Enjoy autumn on the Harewoods Estate

The Harewoods Estate is a little gem of a place just to the east of Redhill. It is a collection of farms, woods and commons gathered together by a wealthy stockbroker in the late 19th century and it has changed little since. This is a place to nourish the soul, escape the crowds and simply reconnect with nature. Follow the paths, wander in the woods, survey the farmers’ fields and come back refreshed.

Here are some of our favourite ways to enjoy this special place in autumn.


There are plenty of paths around Outwood Common, but if you wish to explore further try the Outwood Common trail through the woods, or the Lodge Farm walk around the farms and fields.

Autumn colour

Savour the reds, russets and golds of autumn. In the woods, you’ll see the oaks, beeches, hornbeams and hazel trees all clothed in varying shades of yellow. Others, such as hawthorn and wild maple will be showing off their fiery red leaves. Don’t forget the berries either - hawthorn, guelder rose (look like glace cherries), elderberries and rowan berries.

Forage along the hedgerows

The hedges around the estate are often heavy with blackberries, glistening in the sunshine. Later on you'll find sloes on blackthorn bushes. Use them to make sumptuous sloe gin but watch out for the long spines!

Keep an eye out for the bright red rosehips berries, which make a delicious syrup for pouring over yoghurt, pancakes, drop scones, or simply vanilla ice-cream. Make a stock and use throughout the winter as a reminder of nature’s bounty.

In the woods, hunt under hazel trees and sweet chestnuts for the nuts. Hazelnuts can be eaten raw or roasted. Sweet chestnuts can also be roasted and nibbled, but they are most versatile than that. Grind them up and use them in stuffings, or flour for baking cakes.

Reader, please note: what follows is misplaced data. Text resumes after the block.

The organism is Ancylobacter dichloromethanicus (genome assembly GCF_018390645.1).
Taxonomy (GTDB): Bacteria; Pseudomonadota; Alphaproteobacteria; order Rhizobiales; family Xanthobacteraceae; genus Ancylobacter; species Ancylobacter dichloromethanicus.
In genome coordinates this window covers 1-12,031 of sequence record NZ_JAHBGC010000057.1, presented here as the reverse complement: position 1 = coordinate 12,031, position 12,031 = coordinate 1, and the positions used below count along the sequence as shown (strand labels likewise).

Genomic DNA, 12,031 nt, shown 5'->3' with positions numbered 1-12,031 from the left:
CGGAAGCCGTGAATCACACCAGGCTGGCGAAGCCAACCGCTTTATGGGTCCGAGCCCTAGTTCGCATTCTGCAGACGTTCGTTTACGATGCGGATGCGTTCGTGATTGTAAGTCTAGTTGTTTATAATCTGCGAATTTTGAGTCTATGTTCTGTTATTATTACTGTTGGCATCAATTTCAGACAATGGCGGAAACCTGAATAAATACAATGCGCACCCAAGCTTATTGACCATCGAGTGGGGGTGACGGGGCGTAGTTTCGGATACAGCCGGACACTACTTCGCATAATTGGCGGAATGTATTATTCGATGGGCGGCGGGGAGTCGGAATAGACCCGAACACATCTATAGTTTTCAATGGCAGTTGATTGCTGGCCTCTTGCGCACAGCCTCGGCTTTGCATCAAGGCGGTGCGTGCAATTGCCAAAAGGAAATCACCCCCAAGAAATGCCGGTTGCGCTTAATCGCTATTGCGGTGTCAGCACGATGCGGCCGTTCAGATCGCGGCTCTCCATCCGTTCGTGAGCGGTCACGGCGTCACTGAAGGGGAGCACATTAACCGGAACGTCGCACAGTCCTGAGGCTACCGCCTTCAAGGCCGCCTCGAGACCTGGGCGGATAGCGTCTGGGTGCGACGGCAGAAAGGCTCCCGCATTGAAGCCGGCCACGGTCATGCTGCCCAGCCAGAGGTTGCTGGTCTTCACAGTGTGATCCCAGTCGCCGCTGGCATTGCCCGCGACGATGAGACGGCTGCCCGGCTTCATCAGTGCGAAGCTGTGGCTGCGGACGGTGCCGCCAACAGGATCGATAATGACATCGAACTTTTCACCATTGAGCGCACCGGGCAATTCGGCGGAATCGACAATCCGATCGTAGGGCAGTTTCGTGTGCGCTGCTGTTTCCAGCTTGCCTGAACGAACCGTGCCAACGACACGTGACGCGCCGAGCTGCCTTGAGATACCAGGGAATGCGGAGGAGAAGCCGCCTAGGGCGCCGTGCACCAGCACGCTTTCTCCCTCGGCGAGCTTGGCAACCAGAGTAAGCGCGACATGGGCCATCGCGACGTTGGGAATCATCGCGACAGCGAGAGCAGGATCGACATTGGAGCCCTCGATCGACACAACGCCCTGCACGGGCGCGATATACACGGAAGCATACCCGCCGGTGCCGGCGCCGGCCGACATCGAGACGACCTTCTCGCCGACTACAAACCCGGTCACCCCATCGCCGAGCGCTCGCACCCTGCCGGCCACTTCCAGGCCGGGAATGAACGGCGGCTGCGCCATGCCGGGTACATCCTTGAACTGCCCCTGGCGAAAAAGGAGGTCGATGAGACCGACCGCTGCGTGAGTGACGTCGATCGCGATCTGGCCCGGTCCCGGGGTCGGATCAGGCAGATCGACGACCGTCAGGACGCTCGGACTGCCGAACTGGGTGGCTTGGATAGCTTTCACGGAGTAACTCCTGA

Play among the trees

The woods on Outwood Common and near the Hornecourt Hill car park on Gayhouse Lane are leafy playgrounds in their own right. Get the family stuck into these activities:

  • Climb a tree. Scramble up and see how far you can go!
  • Collect fruits - nuts, acorns, berries. See how many you can collect and identify. Score extra points for the rare items - juniper berries, alder cones, wild cherry, yew berries. No matter how tasty they look, don’t eat unless you are sure they are safe - some can cause an upset tummy.
  • Measure the  girth. Put your arms around the trunk and see how big it is. How many family  members have to join in to reach all around? Which is the fattest tree in the wood?
  • Hunt for bugs. Examine the bark and see what creepy-crawlies are there. What sort of tree has the most in number?
  • Bark rubbing. Take some paper and some crayons. Hold the paper onto the bark and rub to reveal the pattern. Which tree makes the most interesting pattern?
  • Last but not least. Go kick some autumn leaves! It’s the ultimate feel good, mood-lefting stress buster!  

Watch, and listen, for autumn birds

Autumn is a period when many birds become active again and as the leaves fall, they’re easier to spot. As you stroll see what you can find:

  • Buzzards. You can often hear the cat-lie cries of buzzards far above you as they soar in the sky
  • Kestrels. Easily identified as it hovers above the fields hunting for small mammals
  • Jays. A fast flying bird, often seen as a bight flash with a hint of blue as it dashes through the trees collecting acorns for the winter
  • Woodpeckers. The drumming of spotted woodpeckers in woods is unmistakeable. The chuckling ‘yaffle’ of a green woodpecker is also notable. They like to hunt for ants on grass, and will fly off when disturbed.
  • Owls. As the light drops in the afternoon, you may catch some of the owls coming out to hunt. Look for the eerie whiteness of a barn owl, the chunky little owl or hear the haunting t’whit-t’woo of tawny owls. 
  • Winter visitors. As the season progresses and the temperature drops you may be lucky to see some of our regular winter visitors in the woods and open areas - bramblings, fieldfares and redwings. Look out for the dandy waxwings perching high chomping greedily on rowan berries or hawthorns